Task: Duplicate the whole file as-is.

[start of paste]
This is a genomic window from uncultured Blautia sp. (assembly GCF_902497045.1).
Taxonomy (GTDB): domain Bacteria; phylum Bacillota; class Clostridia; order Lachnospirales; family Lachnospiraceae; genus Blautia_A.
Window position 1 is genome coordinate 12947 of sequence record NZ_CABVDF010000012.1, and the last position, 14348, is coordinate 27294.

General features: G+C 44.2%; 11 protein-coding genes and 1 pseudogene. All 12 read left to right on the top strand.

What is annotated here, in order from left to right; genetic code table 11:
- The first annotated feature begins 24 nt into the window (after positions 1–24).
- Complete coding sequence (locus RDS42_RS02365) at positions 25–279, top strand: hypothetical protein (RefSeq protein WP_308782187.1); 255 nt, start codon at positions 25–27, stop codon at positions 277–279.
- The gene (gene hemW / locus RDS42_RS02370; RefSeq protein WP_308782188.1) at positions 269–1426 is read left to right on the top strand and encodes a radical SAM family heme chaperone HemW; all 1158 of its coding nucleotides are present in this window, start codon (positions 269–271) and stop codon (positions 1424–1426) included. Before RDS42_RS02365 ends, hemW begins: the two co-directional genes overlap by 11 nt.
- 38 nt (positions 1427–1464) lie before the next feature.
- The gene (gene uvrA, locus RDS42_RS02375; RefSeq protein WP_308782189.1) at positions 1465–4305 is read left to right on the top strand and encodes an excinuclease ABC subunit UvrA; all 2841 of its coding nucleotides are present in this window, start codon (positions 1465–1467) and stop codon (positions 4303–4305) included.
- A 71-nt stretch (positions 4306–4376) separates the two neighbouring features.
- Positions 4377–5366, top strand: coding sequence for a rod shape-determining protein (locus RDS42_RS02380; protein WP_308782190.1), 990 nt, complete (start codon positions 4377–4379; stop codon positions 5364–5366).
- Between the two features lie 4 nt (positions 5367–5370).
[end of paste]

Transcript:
This is a genomic window from uncultured Blautia sp. (assembly GCF_902497045.1).
Taxonomy (GTDB): domain Bacteria; phylum Bacillota; class Clostridia; order Lachnospirales; family Lachnospiraceae; genus Blautia_A.
Window position 1 is genome coordinate 12947 of sequence record NZ_CABVDF010000012.1, and the last position, 14348, is coordinate 27294.

General features: G+C 44.2%; 11 protein-coding genes and 1 pseudogene. All 12 read left to right on the top strand.

What is annotated here, in order from left to right; genetic code table 11:
- The first annotated feature begins 24 nt into the window (after positions 1–24).
- Complete coding sequence (locus RDS42_RS02365) at positions 25–279, top strand: hypothetical protein (RefSeq protein WP_308782187.1); 255 nt, start codon at positions 25–27, stop codon at positions 277–279.
- The gene (gene hemW / locus RDS42_RS02370; RefSeq protein WP_308782188.1) at positions 269–1426 is read left to right on the top strand and encodes a radical SAM family heme chaperone HemW; all 1158 of its coding nucleotides are present in this window, start codon (positions 269–271) and stop codon (positions 1424–1426) included. Before RDS42_RS02365 ends, hemW begins: the two co-directional genes overlap by 11 nt.
- 38 nt (positions 1427–1464) lie before the next feature.
- The gene (gene uvrA, locus RDS42_RS02375; RefSeq protein WP_308782189.1) at positions 1465–4305 is read left to right on the top strand and encodes an excinuclease ABC subunit UvrA; all 2841 of its coding nucleotides are present in this window, start codon (positions 1465–1467) and stop codon (positions 4303–4305) included.
- A 71-nt stretch (positions 4306–4376) separates the two neighbouring features.
- Positions 4377–5366, top strand: coding sequence for a rod shape-determining protein (locus RDS42_RS02380; protein WP_308782190.1), 990 nt, complete (start codon positions 4377–4379; stop codon positions 5364–5366).
- Between the two features lie 4 nt (positions 5367–5370).